Perhaps it is because I am in touch with my feminine side, I rather like shopping. I particularly enjoy rummaging through African markets. In Bradt’s Travel Guide to Swaziland, the market in Manzini features in the “Swaziland in Colour” section. I just had to take a look. Saturday morning at 8am, I set off to explore.
The very centre of the market is a two storey structure. Underneath, there is a wholesale market with vendors selling cartons of fruit, sacks of onions and potatoes. On top, there is a tourist market with trinkets, carvings, beadwork, traditional clothing, jewellery, paintings and batiks. Surrounding this building is a ramshackle arrangement of wooden stalls and some shops selling absolutely anything, but not much of it you’d want to buy. Out on the street there are more stalls, squeezing pedestrians onto a narrow sliver of pavement. Across the road, there is a new modern market area, with concrete tables and corrugated iron roofing. It looked sad, depressing and empty. Most shoppers were patronising the shanty stalls in the old market. Finally, there is a massive warehouse supermarket called “Boxer”, at which you can pick up any items you failed to find in the market.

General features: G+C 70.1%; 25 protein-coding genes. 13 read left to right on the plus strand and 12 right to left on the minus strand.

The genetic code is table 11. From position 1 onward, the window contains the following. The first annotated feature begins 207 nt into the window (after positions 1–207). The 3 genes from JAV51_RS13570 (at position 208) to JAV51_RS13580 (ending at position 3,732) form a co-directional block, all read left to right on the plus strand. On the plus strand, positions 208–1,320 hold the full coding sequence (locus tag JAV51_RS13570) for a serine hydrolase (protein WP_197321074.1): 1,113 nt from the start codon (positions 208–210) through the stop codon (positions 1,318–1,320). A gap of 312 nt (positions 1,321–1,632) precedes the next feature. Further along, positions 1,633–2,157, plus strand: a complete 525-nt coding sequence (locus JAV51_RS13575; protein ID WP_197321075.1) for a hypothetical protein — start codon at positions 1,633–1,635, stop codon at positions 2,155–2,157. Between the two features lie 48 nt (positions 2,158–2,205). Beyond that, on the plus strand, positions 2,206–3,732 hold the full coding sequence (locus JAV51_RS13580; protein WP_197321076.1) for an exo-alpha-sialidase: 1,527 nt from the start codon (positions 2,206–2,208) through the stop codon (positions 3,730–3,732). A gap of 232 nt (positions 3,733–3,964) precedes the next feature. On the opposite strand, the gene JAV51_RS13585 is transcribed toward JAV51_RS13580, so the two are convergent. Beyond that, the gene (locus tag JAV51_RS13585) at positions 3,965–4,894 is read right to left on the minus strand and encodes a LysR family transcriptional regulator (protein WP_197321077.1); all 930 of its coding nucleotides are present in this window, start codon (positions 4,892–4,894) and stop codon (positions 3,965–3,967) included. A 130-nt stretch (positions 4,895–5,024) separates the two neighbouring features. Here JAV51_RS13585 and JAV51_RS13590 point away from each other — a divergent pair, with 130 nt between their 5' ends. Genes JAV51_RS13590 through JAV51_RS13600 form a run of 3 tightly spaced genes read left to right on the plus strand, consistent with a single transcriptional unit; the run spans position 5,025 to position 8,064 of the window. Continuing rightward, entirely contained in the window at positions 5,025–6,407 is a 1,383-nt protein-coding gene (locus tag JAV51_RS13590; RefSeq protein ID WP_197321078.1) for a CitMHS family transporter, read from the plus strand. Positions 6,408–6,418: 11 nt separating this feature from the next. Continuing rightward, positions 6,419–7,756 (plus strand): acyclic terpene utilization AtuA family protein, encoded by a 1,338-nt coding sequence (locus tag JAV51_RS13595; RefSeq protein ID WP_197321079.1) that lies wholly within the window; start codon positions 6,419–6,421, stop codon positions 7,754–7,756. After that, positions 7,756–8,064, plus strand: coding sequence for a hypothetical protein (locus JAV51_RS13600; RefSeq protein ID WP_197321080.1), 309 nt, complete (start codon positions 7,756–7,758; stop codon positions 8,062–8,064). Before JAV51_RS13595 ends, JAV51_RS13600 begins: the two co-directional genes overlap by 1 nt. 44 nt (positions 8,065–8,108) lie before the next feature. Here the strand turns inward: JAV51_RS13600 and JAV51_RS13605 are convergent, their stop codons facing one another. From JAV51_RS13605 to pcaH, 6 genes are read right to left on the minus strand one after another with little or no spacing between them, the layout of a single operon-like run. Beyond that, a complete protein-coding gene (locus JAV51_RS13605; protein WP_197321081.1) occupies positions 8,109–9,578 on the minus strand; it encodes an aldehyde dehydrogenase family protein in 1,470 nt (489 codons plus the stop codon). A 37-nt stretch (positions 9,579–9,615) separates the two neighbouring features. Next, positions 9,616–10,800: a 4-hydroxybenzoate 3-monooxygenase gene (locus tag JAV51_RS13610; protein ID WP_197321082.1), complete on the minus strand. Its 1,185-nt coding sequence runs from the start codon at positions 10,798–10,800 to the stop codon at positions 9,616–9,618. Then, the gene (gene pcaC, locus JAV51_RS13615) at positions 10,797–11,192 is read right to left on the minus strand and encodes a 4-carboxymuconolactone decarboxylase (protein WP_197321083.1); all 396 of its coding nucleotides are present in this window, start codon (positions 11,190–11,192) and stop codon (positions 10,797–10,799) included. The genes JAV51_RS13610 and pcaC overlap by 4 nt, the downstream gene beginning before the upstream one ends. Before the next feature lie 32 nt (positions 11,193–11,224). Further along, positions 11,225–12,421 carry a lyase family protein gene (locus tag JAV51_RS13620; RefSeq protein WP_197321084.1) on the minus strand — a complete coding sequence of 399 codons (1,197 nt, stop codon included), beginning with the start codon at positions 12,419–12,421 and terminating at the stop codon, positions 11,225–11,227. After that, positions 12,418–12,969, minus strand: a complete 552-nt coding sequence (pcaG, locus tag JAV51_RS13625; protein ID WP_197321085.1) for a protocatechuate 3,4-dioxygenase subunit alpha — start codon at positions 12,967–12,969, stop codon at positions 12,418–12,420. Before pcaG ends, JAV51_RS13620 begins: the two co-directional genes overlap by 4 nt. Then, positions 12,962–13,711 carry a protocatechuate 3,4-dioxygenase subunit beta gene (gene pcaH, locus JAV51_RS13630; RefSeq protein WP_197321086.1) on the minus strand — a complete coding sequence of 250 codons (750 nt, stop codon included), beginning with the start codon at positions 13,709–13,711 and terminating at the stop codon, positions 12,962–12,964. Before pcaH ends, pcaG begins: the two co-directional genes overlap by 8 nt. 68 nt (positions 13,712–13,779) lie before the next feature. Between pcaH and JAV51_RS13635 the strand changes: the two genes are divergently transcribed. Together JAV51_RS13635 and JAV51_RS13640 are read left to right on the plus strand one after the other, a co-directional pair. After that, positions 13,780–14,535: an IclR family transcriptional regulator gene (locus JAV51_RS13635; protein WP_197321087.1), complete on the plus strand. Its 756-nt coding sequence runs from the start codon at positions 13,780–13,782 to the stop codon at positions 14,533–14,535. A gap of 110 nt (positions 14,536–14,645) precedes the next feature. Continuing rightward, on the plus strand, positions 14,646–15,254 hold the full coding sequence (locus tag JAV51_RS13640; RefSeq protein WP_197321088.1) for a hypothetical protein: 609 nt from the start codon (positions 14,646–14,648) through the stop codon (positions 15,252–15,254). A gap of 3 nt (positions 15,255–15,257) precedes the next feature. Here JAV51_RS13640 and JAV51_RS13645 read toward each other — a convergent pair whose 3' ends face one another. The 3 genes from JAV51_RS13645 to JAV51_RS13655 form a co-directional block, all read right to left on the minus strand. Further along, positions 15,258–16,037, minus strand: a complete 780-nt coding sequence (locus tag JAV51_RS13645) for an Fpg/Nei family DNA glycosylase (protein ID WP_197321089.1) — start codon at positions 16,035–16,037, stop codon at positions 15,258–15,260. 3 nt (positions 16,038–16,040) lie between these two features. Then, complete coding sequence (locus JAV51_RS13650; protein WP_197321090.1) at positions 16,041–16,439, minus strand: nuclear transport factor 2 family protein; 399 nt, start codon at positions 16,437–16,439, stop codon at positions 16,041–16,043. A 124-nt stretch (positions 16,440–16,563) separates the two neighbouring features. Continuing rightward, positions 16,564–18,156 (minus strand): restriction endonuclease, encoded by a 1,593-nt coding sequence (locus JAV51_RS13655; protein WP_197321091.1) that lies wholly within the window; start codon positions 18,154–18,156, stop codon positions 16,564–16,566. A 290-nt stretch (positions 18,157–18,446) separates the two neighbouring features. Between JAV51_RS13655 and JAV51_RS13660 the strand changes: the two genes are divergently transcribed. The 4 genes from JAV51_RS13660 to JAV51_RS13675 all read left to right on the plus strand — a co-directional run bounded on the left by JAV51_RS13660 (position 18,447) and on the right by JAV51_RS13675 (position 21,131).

I like quirky. I’m not interested in rows of similar detergents or cereals. My eye is drawn to the unusual. “What on earth are those?” I stopped in front of a couple of stalls on the street selling clay-coloured spheres, the size of cricket balls. Using sign language and pidgin English, I worked out that they were balls of ochre, which have a very special purpose. After a man has chosen a bride, he takes her home and the following day, he covers her in ochre. Meaning: “This one’s taken,” I suppose.
The juxtaposition of steel wool and toilet paper on one stall was interesting. Probably no hidden agenda here, but it reminded me of an advertisement for glyceryl trinitrate ointment, used in treating anal fissures, which featured a toilet roll made from barbed wire.
Next door, a lady was selling a skirt made of black and white lengths of plastic attached to a belt. She demonstrated how it swished to draw attention to a lady’s posterior. I am too miserly to afford WordPress Premium, so I cannot upload the video. Shame.